Monto connections are magic
In the historic Queensland town of Monto (Bailai, Gooreng Gooreng, Gurang and Taribelang Country), the moon plays a leading role in its legends.
Coming in threes, one story about the naming of nearby Three Moon Creek, tells of a drover who went to fill his billy can at the creek and saw the moon overhead, as well as reflected in the water and his bucket.
In another version of the lunar legend, graziers who relied on First Peoples workers to help with their farms would tell them to come back in ‘three moons’ to avoid confusion around different ways of telling time.
And then there’s the modern tale of the three moons connected to the nbn™ network – the Monto Three Moon Motel, that is.
Monto, get connected
Three Moon Motel
Simone and Geoff Downie bought the Monto Three Moon Motel back in 2007 and say it’s been a joy to meet so many wonderful people who have visited the town.
With farming and rural backgrounds, country hospitality is in their blood, says Simone.
“Our main goal is to provide excellent service with friendly, country style accommodation. We want our guests to feel at home while they enjoy their stay in Monto.”
And good quality, high speed broadband has made life easier for their business, says Simone.
In addition to ‘standard’ offerings like their check-in service, phones and Wi-Fi, services over the nbn™ network have helped to enable some unexpected advantages for customers.
“For example, with the help of the nbn™ network, we introduced smart TVs into our rooms, meaning our guests can access their own streaming services, like Netflix, for when they are relaxing in their rooms at night.*
“This is a really attractive extra service for those guests, especially those with kids, who just want to relax at night with a movie or the latest episodes of their favourite series.”
If their customers are happy, then so are Simone and Geoff.
“Cheaper and more flexible than pay-per-view models, letting our guests pick their own shows, using the same streaming services as they use at home makes things familiar, easier and more comfortable for them.”
Simone and Geoff also encourage their guests to get out and about to enjoy some of the area’s many other attractions. Because the one thing everyone seems to agree on – whether they’re a local, visitor or regular guest – is Monto is magic.
Just like the legend has three moons, Monto is a town of three nbn™ access technologies, says Damon Cavalchini, Community Engagement Manager for Wide Bay Burnett and Surrounds at nbn.
“Monto is a fusion of technology and history,” says Damon.
“It’s great to see residents, businesses and visitors alike making the most of connectivity to enjoy everything that magic Monto has to offer.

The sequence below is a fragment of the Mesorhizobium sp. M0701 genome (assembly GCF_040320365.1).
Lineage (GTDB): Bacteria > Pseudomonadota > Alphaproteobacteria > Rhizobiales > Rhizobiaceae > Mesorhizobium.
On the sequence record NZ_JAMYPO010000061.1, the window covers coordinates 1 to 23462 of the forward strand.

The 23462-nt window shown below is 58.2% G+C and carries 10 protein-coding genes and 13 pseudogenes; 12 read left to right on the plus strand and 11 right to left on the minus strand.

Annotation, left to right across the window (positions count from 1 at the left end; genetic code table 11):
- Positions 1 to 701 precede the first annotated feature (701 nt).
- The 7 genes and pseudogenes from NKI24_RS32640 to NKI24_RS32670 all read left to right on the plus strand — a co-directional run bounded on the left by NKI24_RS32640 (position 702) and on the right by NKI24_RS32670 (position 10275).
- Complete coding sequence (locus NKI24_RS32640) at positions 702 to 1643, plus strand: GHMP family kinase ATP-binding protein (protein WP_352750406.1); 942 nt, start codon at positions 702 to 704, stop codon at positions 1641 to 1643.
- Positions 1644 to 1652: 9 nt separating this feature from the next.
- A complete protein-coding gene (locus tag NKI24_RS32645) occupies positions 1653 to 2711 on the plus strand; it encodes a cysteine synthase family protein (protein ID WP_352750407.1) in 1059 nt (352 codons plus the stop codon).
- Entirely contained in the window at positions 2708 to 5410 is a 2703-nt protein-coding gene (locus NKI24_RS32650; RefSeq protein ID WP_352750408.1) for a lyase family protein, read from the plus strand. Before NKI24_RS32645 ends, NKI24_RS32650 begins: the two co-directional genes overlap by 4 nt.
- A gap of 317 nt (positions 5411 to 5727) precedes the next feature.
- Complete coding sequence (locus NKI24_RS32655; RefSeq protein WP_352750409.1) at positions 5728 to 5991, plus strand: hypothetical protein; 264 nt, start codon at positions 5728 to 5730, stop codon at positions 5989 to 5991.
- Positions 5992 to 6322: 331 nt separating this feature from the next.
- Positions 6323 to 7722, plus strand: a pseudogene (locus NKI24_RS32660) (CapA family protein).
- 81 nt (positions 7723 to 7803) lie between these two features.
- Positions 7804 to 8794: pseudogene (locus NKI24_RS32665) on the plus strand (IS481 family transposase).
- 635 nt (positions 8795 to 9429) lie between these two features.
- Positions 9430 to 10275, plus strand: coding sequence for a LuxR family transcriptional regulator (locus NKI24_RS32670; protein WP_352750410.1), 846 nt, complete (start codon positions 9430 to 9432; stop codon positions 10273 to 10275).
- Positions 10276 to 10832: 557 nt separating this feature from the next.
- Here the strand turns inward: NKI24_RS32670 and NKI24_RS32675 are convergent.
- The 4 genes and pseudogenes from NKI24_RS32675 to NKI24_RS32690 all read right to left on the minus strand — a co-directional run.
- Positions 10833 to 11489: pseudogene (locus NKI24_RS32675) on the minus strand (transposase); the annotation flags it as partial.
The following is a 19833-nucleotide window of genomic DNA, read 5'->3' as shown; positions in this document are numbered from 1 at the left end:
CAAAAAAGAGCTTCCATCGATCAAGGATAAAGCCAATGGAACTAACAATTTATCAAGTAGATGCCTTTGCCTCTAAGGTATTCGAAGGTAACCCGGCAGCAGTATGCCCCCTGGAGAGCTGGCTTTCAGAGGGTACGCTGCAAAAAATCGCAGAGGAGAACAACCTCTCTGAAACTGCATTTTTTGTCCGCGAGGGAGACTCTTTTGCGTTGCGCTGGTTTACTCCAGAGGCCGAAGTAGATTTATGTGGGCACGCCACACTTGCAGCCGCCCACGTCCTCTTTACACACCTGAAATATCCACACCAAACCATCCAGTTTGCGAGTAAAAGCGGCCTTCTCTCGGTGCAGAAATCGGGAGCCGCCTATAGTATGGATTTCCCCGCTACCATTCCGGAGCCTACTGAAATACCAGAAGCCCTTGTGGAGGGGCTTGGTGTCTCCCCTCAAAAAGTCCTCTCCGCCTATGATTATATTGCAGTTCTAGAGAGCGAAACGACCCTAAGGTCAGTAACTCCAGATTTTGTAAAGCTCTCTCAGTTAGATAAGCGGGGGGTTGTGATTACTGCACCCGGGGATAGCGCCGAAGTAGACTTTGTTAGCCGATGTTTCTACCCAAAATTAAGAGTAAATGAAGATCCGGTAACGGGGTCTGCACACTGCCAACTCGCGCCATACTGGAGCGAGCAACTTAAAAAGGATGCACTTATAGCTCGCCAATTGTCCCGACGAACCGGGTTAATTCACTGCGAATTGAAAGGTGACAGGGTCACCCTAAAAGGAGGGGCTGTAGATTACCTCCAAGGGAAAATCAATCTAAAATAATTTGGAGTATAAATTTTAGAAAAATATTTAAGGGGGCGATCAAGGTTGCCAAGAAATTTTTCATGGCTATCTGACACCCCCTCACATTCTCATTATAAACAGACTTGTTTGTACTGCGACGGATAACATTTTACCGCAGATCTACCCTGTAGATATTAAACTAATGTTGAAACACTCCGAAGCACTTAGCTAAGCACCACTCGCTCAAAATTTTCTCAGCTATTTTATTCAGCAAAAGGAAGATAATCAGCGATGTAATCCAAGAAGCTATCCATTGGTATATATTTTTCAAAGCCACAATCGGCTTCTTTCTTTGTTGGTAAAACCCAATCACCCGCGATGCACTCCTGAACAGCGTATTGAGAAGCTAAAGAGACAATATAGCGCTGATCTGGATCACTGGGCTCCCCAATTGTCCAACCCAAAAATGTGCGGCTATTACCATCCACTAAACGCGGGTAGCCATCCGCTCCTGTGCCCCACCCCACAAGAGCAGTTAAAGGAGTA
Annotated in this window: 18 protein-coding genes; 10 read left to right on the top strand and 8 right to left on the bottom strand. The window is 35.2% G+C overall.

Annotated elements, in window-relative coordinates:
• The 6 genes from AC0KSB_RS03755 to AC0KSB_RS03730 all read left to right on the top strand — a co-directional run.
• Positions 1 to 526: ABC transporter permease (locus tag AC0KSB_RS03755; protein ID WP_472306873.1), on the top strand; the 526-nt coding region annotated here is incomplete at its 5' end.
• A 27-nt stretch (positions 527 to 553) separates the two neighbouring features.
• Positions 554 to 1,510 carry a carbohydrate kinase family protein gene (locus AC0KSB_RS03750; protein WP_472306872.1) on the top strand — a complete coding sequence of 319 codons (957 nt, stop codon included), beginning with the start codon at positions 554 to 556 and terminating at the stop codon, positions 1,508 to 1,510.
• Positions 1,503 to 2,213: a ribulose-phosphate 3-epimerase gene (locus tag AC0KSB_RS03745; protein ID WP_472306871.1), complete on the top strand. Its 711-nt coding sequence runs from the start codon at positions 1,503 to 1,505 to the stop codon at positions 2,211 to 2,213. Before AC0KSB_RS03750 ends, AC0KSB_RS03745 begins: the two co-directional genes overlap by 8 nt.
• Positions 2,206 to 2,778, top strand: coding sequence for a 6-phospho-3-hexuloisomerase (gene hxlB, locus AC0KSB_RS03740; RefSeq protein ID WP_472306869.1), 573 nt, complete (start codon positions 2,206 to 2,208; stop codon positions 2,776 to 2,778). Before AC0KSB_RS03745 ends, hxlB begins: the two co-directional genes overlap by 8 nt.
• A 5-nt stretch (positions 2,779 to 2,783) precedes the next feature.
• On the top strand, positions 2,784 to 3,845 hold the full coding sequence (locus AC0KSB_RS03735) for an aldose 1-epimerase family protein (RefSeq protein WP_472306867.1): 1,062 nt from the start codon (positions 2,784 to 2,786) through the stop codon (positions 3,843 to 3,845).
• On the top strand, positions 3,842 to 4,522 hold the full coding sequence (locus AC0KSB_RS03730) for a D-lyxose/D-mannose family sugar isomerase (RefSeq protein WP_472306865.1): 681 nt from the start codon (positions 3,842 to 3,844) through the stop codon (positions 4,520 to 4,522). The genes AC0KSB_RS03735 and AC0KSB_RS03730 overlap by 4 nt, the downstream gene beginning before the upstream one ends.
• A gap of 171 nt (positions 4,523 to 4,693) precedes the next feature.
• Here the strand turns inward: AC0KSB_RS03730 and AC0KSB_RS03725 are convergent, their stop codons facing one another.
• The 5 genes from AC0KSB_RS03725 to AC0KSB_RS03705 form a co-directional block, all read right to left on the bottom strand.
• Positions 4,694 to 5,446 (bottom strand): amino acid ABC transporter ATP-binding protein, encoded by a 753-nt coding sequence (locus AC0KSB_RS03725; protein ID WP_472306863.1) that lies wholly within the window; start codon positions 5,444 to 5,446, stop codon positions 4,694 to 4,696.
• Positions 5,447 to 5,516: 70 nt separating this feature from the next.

“We’re in a wonderful connected world where everything – from maps, to recommendations on where to get the best local coffee – is being shared on the web.”
You might say it’s the modern way to share local legends.
Focusing locally for locals
nbn™ Local is focused on strengthening our commitment to regional Australia, and boosting efforts to lift the digital capability of regional and remote areas across the country.
Just some of the ways we’re strengthening our commitment to regional Australia include:
- investing more than $2 billion in improving nbn's infrastructure in regional Australia to help homes and businesses in these areas access higher wholesale broadband speeds and greater network capabilities
- providing localised solutions for a network better suited to regional Australia through our on-the-ground teams working within regional communities
- working with industry groups to enhance what's possible in the fields of education, healthcare, agriculture, tourism and more
More about Monto
Built in 1924, Monto was the first town in Queensland to be built under a town plan. Located 200 kilometres west of Bundaberg, it’s now a popular tourism destination, as well as home to traditional industries like agriculture and timber.
Once a leading part of the North Burnett dairy industry, with more than 400 dairy farms supplying milk to the local factory, there are now fewer than five dairy farms left.
Instead, the town has reinvented itself with a focus on tourism, hospitality and culture.
Gorgeous murals that decorate local grain silos and the town’s water tower are a key attraction, part of the thriving North Burnett Art Trail, along with beautiful forests and colourful dairy cow statues that share the town’s secrets with locals and visitors alike.
The surrounding villages are also rich in history, culture and natural beauty, enticing families, grey nomads and anyone looking to escape the busy city to enjoy the serenity of a more relaxed lifestyle.